Burlington Area History
Burlington Boy Scouts, 1912 (Burlington Historical Society)
Burlington Area Scouts traces its organization back to 1910 when the town’s population was about 1,000. Sir Robert Baden-Powell had advanced the idea of Scouting in 1908 so Burlington was one of the first towns to take up the new idea. The first local Scoutmaster was Archie McGibbon, who remained in his position for more than a year, after which there was a succession of leaders including Hughes Cleaver and William Gilbert. The original enrolment of 25 boys was considered excellent for the small population of Burlington.
At first, some residents complained about the Scouts marching through the streets with bugles blaring and drums beating, but for the most part people favoured the new movement and merchants generously subscribed to their appeals, as they continue to do. It was the merchants of 1910 who bought the band instruments at a cost of several hundred dollars and stood beaming their approval in the doorways of their shops as the troop marched past in the dust of unpaved Brant Street. The meeting place those days was the basement of the former public library on Brant Street (the site of the present Civic Administration Building).
In 1912, His Royal Highness the Duke of Connaught, Governor-General of Canada, took the salute at the march past of thousands of Boy Scouts at the Ontario Jamboree held at Exhibition Park in Toronto. Burlington’s Scouts proudly brought home first prize for the best marching and best-equipped troop.
When the First World War broke out, many former Scouts enlisted and a great many of them were either wounded or killed overseas.
About 1918, Rev. George W. Tebbs took over the troop. It was in the 1920s when Scoutmaster Tebbs and the local troop met Lord Baden-Powell in Burlington. The founder was motoring to Toronto and broke his trip for a short while when he saw the Scouts lined up at Gore Park on the waterfront.
For many years, Rev. Tebbs led the boys as they marched out of town, hauling the trek cart to some distant camping place. It wasn’t until 1958 that the Scouts’ combined group committees were able to buy the 90 acre camping grounds in North Burlington at Camp Manitou and in 1966 a $13,000 swimming pool was added.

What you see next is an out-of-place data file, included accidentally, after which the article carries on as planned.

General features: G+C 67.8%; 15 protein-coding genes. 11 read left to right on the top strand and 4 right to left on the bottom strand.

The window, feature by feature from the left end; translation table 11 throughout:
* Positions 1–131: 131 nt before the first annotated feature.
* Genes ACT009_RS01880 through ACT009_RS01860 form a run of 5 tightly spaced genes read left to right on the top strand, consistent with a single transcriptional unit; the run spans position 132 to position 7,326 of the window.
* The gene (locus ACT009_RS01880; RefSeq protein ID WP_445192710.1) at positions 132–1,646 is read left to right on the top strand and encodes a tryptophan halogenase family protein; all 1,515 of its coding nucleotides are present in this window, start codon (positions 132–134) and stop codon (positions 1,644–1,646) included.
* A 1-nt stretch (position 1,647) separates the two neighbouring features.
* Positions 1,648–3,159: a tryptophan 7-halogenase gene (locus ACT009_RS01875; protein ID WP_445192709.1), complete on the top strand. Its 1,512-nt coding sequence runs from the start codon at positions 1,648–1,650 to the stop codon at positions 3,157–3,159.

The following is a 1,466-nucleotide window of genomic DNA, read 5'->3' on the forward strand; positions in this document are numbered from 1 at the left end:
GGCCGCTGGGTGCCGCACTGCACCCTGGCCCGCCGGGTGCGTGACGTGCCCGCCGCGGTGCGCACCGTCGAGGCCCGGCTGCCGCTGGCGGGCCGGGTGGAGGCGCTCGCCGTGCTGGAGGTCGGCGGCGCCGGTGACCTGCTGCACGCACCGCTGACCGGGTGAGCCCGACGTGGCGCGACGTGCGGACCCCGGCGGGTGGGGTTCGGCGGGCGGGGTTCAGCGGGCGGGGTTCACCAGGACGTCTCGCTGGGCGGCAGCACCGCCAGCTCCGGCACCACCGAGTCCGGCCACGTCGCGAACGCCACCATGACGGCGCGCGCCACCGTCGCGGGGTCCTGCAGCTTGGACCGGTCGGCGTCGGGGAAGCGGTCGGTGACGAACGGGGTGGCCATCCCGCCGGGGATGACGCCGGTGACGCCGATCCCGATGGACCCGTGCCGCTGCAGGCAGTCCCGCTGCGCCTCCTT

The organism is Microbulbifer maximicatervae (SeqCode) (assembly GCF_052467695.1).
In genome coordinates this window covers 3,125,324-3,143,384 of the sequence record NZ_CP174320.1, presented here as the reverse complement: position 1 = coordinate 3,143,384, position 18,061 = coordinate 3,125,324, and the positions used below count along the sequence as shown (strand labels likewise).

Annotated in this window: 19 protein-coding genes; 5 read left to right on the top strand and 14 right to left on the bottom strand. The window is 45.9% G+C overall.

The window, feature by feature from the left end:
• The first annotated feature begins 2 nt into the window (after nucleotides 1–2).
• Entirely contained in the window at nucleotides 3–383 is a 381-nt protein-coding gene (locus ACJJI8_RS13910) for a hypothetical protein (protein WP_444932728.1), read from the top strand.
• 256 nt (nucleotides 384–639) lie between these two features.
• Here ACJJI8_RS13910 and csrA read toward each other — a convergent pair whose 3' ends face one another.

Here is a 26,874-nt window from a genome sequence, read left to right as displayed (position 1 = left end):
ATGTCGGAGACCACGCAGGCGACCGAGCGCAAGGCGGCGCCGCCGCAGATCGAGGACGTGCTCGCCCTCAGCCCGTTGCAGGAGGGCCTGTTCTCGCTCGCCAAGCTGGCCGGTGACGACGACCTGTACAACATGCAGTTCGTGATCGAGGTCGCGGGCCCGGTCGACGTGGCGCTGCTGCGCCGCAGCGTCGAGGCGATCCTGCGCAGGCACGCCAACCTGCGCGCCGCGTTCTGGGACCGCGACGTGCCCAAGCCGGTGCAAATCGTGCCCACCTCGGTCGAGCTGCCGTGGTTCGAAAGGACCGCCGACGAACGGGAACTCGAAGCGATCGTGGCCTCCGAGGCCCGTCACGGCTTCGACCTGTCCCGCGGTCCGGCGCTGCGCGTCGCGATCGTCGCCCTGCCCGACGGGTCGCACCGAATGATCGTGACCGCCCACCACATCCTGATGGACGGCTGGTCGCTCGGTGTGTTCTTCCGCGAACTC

At the outbreak of the Second World War, the organization faltered as enlistments took a heavy toll of the leaders.
At that time, Stanley Craze was appointed chairman of the group committee and began the work of reconstruction; by 1953, there were about 200 Cubs and Scouts in three troops and three packs with a waiting list.
1st Burlington Scouts on Parade, 1950 (Burlington Historical Society)
The Burlington Boy Scouts Local Association was formed in 1952 under president W.G. Gowing. The headquarters on Elizabeth St. was acquired from the town when it vacated the building as a town hall. Later, when the police and fire departments built new quarters, the entire premises were taken over by the Cubs and Scouts.
Trinity United Church (later Wellington Square United Church) needed extra space and, in 1959, they purchased the Scout Hall which was next door and renamed it Trinity Annex. Cubs and Scouts then began meeting in various schools and churches.
For many years, boys in the Strathcona district had their own Scout Hall on Belvenia Rd. constructed originally by area residents for community gatherings.
In 1966, a new district headquarters in Burlington was obtained at 450 John St. and a new group called the Venturers was formed for high school boys. District Commissioner Peter Bromley headed an organization of 250 leaders, 50 Cub packs, 25 Scout troops and 9 Rover crews for a total of about 1680 Burlington boys active in Scouting.
The 3 Sections Of Burlington Scouting, 1965 (Burlington District Scouts Archives)
When the Rotary Youth Centre was built on Guelph Line, Scout headquarters was relocated there. In 1996, there were 60 Venturers and 18 Rovers. The younger youth, 425 of them, enjoyed Beavers; there were 388 Cubs and 209 Scouts.
– excerpt from the book From Pathway to Skyway Revisited: The Story of Burlington by Claire Emery Machan. Reproduced with the kind permission of The Burlington Historical Society.